Some people are argumentative by nature. In a room full of agreeing people, they’re the ones looking for a way to disagree. Their default position is ‘no, it won’t work like that’. Their hat is black.
I like these people!
For a start, it is usually easy to know where you are with them. They don’t have a hidden agenda. They’re also really helpful – in pointing out the holes, they can help to shore up a better, more robust solution. Something more thoroughly thought through.
They are often really passionate too, which makes for a fun and lively time. The challenges they make help us to stay on our A-game. We get more deeply invested. They help us to care.
The wrong kind of argumentativeness
Obviously arguing can be toxic. Aggressive argument can take a while to recover from.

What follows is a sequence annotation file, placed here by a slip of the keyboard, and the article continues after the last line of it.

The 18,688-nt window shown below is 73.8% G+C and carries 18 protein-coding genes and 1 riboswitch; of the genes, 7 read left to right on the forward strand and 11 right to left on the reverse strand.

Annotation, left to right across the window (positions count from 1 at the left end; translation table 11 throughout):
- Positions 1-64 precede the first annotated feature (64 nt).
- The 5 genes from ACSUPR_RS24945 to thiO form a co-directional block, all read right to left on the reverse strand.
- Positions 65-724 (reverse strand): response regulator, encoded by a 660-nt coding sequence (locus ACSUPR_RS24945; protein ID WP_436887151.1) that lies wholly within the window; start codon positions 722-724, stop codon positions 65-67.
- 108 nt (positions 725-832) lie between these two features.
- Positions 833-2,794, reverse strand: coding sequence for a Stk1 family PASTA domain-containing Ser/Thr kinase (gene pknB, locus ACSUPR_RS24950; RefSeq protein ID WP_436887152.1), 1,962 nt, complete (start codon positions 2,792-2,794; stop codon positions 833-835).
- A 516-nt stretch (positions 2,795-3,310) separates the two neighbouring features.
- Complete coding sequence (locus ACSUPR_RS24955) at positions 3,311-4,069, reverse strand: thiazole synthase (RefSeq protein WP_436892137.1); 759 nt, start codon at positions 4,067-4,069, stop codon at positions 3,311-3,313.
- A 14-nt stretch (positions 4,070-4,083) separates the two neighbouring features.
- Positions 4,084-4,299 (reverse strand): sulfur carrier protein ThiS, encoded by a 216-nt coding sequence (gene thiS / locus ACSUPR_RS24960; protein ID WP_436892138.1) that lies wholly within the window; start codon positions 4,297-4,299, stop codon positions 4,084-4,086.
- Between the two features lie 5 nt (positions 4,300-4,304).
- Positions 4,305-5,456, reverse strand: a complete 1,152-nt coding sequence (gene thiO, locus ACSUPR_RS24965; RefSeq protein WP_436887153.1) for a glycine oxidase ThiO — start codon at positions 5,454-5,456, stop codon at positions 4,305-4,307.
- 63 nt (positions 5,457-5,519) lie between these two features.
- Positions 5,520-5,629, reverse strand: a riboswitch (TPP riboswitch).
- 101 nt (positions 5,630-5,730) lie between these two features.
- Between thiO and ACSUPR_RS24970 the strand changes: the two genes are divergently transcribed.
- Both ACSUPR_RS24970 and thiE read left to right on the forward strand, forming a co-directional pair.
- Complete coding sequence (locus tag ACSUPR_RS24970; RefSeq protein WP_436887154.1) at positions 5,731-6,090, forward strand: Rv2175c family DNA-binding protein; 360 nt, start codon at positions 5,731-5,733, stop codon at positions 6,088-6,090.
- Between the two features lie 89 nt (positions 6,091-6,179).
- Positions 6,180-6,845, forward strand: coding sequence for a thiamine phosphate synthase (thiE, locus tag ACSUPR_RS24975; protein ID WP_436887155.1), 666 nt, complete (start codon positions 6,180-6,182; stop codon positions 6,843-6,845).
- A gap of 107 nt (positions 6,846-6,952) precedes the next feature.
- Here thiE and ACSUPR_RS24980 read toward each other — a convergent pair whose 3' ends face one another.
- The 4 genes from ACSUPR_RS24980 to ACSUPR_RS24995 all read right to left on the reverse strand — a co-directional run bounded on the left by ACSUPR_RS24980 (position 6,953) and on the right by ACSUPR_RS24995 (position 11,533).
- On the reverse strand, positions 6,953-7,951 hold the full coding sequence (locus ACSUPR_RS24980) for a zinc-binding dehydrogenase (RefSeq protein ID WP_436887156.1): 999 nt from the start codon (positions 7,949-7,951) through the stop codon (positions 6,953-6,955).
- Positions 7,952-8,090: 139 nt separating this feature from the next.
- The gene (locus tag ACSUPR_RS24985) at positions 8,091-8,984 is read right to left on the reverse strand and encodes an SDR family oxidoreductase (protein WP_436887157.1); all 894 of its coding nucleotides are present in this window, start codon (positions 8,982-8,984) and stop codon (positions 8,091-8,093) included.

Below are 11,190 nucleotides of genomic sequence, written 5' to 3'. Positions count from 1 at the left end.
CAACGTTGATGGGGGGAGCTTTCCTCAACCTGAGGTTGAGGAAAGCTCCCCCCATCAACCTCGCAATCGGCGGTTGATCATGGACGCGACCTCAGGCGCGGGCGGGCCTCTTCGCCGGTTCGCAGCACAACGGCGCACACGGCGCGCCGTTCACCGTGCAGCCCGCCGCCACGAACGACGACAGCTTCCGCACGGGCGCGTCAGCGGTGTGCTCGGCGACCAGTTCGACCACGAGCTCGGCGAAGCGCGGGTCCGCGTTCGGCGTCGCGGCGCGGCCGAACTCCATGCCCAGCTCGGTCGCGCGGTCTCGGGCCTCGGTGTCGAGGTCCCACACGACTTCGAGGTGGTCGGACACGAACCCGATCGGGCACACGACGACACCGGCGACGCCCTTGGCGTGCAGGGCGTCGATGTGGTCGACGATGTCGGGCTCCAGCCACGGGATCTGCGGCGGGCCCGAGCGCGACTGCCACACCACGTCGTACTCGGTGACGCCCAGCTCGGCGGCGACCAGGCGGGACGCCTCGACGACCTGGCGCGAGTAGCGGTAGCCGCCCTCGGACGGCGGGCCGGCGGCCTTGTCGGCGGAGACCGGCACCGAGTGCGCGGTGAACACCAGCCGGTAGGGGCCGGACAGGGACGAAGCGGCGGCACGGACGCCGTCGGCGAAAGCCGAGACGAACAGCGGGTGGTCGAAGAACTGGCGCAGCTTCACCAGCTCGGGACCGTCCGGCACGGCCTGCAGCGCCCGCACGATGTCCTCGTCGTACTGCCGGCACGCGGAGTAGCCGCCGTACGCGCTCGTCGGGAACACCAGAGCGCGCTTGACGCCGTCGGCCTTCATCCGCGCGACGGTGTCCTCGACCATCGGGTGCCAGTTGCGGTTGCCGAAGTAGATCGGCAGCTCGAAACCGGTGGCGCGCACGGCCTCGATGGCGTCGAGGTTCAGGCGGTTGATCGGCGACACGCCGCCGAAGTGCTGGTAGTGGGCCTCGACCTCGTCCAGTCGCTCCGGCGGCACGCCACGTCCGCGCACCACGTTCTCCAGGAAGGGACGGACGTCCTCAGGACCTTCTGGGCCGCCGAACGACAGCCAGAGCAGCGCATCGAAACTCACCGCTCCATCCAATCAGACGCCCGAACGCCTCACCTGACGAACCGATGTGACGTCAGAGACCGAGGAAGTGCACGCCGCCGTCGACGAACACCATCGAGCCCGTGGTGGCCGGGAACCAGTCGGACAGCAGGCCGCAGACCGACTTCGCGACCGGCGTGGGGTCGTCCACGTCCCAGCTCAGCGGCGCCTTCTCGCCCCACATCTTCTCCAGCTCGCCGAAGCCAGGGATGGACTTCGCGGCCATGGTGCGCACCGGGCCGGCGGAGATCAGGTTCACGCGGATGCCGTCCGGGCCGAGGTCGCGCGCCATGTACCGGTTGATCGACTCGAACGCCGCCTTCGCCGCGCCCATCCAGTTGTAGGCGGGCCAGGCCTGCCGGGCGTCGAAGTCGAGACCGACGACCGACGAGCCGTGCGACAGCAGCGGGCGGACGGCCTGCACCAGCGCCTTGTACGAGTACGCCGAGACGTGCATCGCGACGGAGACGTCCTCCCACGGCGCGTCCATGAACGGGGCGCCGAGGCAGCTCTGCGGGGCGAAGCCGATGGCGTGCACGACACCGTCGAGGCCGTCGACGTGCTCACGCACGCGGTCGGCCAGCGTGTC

Even mild negativity can kill the creative and collaborative ethos if it occurs too often. Like when people say
…when the unwritten rule in an ideation session is that you should say…
Thus building on ideas – and adding more. Expanding the thoughts being considered, rather than shutting them down.
The right kind of argumentativeness
Arguing doesn’t have to be positional. We don’t have to dig our heels in.
It should be in service of the best possible outcome to the problem we’re looking at. It’s when we’re not allowing those around us to settle on the first idea. When we’re challenging the group to come up with multiple angles.
A rigorous debate can see the participants flip from one position to another – attempting to see things from all sides (wearing multiple thinking hats) without feeling the need to consistently stick to a particular viewpoint. They’re looking for deeper understanding, and to come up with something that works, not for some petty personal win.
So bring on those work arguments – as long as they don’t make anyone feel upset or unsafe – a good healthy debate to do wonders to improve the thinking, the quality and even the enjoyment of our work.